But at the same time, we also must be wary — students took matters into their own hands to remove Silent Sam months earlier, and you attributed the toppling to “lawlessness” and “mob action.” Like your UNC students, we aren’t afraid to stand up for ourselves. And we hope that you will take our protests and demonstrations as signs of what we know this University can do better.

Where USC has failed, in the past few years, is simple. The University stopped listening to its students and started putting its financial goals ahead of its community. It is vital to the success of your presidency, Dr. Folt, and to the success of this school, that you recognize who your most important stakeholders are: your students. 

This means that student, staff and faculty must be represented in the administration’s decision-making process, namely to give input in search committees as you staff your new administration. The continued strength from groups like the Concerned Faculty of USC, Undergraduate Student Government and Graduate Student Government prove that the community is both capable and committed to bringing this University out of the darkness it has fallen into. 

This means that when the Daily Trojan or any other student groups approach the administration for information concerning the University’s actions is taking, USC should be forthcoming and willing to provide information important for student well-being. 

This means that when you make decisions, Dr. Folt, you should first consider the direct implications they will have on students. Not what they may do to bolster USC’s prestige. Not what they may do for monetary benefit.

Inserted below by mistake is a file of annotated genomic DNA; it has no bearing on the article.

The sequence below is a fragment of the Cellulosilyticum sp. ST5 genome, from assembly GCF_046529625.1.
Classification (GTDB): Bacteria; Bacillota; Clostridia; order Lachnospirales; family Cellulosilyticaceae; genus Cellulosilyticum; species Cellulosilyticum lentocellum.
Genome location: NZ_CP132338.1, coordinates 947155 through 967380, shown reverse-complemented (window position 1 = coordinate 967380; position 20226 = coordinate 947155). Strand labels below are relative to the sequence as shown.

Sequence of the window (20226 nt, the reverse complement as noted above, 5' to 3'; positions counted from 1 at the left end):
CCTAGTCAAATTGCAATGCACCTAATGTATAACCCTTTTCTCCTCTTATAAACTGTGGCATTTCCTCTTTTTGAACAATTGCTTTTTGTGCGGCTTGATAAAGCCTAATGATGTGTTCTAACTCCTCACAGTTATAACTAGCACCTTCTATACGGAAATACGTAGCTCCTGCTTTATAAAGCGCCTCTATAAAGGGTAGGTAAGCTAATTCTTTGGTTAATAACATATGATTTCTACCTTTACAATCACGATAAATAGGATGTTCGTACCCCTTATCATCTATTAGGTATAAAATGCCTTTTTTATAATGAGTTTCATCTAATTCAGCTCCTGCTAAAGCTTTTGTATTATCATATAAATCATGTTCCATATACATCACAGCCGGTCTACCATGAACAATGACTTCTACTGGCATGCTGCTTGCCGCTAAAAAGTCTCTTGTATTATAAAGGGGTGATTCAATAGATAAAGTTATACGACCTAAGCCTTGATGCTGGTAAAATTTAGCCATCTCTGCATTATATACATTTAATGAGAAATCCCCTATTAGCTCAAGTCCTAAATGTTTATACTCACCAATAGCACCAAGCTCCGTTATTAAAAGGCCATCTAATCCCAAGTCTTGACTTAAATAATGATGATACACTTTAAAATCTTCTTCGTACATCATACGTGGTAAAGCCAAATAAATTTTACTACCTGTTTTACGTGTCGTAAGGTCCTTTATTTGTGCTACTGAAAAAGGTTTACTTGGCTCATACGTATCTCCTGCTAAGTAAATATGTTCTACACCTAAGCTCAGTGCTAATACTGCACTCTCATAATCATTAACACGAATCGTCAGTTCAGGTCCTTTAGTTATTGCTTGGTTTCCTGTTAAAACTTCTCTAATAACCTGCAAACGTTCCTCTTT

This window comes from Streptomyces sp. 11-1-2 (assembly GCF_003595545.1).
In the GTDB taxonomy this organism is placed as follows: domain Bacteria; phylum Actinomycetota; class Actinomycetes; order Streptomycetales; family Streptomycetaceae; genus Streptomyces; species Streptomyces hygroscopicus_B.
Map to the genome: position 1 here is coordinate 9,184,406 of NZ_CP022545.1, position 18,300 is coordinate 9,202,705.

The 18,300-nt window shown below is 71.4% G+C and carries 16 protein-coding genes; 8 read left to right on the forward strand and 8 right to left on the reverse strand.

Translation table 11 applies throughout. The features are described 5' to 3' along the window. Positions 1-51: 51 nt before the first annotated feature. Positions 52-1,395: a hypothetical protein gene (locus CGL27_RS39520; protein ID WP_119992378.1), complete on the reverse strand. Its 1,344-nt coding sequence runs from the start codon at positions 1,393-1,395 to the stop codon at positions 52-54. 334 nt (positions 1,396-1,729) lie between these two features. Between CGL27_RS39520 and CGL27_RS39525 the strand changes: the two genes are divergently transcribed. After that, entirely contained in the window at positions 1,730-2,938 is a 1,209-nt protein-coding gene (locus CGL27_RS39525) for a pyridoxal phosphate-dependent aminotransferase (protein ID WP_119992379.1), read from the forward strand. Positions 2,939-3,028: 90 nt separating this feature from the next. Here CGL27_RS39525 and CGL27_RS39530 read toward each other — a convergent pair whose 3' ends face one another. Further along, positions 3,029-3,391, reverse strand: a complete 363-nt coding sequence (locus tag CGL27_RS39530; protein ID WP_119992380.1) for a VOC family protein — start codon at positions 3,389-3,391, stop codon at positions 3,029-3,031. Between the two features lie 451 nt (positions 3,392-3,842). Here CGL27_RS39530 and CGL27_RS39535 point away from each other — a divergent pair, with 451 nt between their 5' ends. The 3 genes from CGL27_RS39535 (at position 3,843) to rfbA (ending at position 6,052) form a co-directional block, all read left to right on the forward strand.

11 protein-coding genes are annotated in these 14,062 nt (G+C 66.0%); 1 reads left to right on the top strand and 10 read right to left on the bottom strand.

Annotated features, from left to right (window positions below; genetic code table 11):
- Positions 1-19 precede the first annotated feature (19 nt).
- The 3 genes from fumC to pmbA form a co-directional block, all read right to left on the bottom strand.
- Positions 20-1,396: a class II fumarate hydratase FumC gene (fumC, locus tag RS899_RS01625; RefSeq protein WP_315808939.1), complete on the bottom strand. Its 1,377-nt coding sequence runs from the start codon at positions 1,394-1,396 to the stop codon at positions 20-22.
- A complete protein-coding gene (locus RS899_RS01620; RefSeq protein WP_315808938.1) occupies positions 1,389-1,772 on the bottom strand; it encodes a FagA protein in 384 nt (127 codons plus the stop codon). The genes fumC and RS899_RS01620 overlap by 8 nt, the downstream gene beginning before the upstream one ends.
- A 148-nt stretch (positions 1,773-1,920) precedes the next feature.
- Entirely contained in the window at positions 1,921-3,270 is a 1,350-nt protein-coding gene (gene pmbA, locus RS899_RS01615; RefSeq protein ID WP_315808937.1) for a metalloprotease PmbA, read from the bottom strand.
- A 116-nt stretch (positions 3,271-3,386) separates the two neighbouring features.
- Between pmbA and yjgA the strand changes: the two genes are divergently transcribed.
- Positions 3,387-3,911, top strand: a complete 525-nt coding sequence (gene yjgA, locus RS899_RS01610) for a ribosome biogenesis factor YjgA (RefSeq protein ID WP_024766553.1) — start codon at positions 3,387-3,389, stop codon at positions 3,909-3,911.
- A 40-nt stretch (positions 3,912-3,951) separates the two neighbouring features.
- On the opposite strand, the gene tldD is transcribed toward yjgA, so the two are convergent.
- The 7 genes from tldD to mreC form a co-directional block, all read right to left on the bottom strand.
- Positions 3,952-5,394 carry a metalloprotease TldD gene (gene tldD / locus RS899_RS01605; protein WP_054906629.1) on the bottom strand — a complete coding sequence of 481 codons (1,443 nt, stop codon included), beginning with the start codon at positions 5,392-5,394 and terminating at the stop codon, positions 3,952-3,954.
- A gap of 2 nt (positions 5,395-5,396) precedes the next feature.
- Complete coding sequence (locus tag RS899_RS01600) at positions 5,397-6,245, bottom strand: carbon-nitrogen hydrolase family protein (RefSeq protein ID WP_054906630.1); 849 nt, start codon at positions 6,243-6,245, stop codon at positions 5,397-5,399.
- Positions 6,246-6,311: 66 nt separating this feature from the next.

In this vein, transparency will be essential to your presidency. When you were first announced to be taking the helm at USC, the Daily Tar Heel wrote in an editorial that the newspaper had major issues with transparency in handling the Silent Sam scandal. They said you only responded to public records requests and released proposals regarding Silent Sam during inconvenient times at UNC. A lack of transparency is what outraged students most about the USC administration’s conduct — when sexual harassment allegations were made against former USC doctor Dennis Kelly in February, USC made only a brief statement and has yet to issue an apology.  

“Honesty, accountability, candor,” you said in an interview with the Daily Trojan. “If the community wants that, we are already so far ahead.”

Our wariness won’t go away any time soon. You’ll have to earn our trust and prove to students who have been disappointed over and over again by their administration that you’re going to stay true to your word and provide that promised honesty, accountability and candor. 

Dr. Folt, USC is a prideful school. It’s also an unwaveringly persistent one. We’re believing in you to lead our way to the success we know USC is worthy of — but if you don’t, we’ll be here to hold you accountable.

But for the time being, welcome to USC,  Dr. Folt. We’re so excited to see what you can do for us.

Daily Trojan Summer 2019 Editorial Board